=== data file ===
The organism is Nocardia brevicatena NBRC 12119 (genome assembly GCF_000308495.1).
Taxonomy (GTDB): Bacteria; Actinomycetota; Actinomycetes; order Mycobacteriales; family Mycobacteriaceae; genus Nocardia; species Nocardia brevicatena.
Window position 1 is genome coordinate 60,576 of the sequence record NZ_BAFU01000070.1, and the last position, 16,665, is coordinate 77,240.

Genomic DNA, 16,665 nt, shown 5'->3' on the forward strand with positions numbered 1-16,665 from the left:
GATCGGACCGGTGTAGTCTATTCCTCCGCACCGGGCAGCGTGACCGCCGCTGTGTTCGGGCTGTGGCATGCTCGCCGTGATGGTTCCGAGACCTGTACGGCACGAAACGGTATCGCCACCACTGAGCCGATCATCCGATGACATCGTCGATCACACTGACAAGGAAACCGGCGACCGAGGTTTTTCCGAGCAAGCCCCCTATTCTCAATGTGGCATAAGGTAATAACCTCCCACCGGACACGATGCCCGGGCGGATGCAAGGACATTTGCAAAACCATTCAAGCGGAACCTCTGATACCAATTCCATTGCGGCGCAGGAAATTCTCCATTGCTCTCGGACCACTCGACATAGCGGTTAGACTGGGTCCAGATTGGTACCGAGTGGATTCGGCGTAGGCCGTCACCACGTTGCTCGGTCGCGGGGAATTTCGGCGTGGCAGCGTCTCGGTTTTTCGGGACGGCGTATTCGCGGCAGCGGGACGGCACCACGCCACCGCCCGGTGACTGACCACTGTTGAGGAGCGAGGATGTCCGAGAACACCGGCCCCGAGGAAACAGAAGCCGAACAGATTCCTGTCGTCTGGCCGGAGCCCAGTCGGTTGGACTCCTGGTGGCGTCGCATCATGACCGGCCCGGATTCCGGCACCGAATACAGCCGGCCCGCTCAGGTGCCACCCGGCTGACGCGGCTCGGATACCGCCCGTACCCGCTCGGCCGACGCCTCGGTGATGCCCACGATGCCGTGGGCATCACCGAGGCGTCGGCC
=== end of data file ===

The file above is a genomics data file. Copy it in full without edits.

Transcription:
The organism is Nocardia brevicatena NBRC 12119 (genome assembly GCF_000308495.1).
Taxonomy (GTDB): Bacteria; Actinomycetota; Actinomycetes; order Mycobacteriales; family Mycobacteriaceae; genus Nocardia; species Nocardia brevicatena.
Window position 1 is genome coordinate 60,576 of the sequence record NZ_BAFU01000070.1, and the last position, 16,665, is coordinate 77,240.

Genomic DNA, 16,665 nt, shown 5'->3' on the forward strand with positions numbered 1-16,665 from the left:
GATCGGACCGGTGTAGTCTATTCCTCCGCACCGGGCAGCGTGACCGCCGCTGTGTTCGGGCTGTGGCATGCTCGCCGTGATGGTTCCGAGACCTGTACGGCACGAAACGGTATCGCCACCACTGAGCCGATCATCCGATGACATCGTCGATCACACTGACAAGGAAACCGGCGACCGAGGTTTTTCCGAGCAAGCCCCCTATTCTCAATGTGGCATAAGGTAATAACCTCCCACCGGACACGATGCCCGGGCGGATGCAAGGACATTTGCAAAACCATTCAAGCGGAACCTCTGATACCAATTCCATTGCGGCGCAGGAAATTCTCCATTGCTCTCGGACCACTCGACATAGCGGTTAGACTGGGTCCAGATTGGTACCGAGTGGATTCGGCGTAGGCCGTCACCACGTTGCTCGGTCGCGGGGAATTTCGGCGTGGCAGCGTCTCGGTTTTTCGGGACGGCGTATTCGCGGCAGCGGGACGGCACCACGCCACCGCCCGGTGACTGACCACTGTTGAGGAGCGAGGATGTCCGAGAACACCGGCCCCGAGGAAACAGAAGCCGAACAGATTCCTGTCGTCTGGCCGGAGCCCAGTCGGTTGGACTCCTGGTGGCGTCGCATCATGACCGGCCCGGATTCCGGCACCGAATACAGCCGGCCCGCTCAGGTGCCACCCGGCTGACGCGGCTCGGATACCGCCCGTACCCGCTCGGCCGACGCCTCGGTGATGCCCACGATGCCGTGGGCATCACCGAGGCGTCGGCC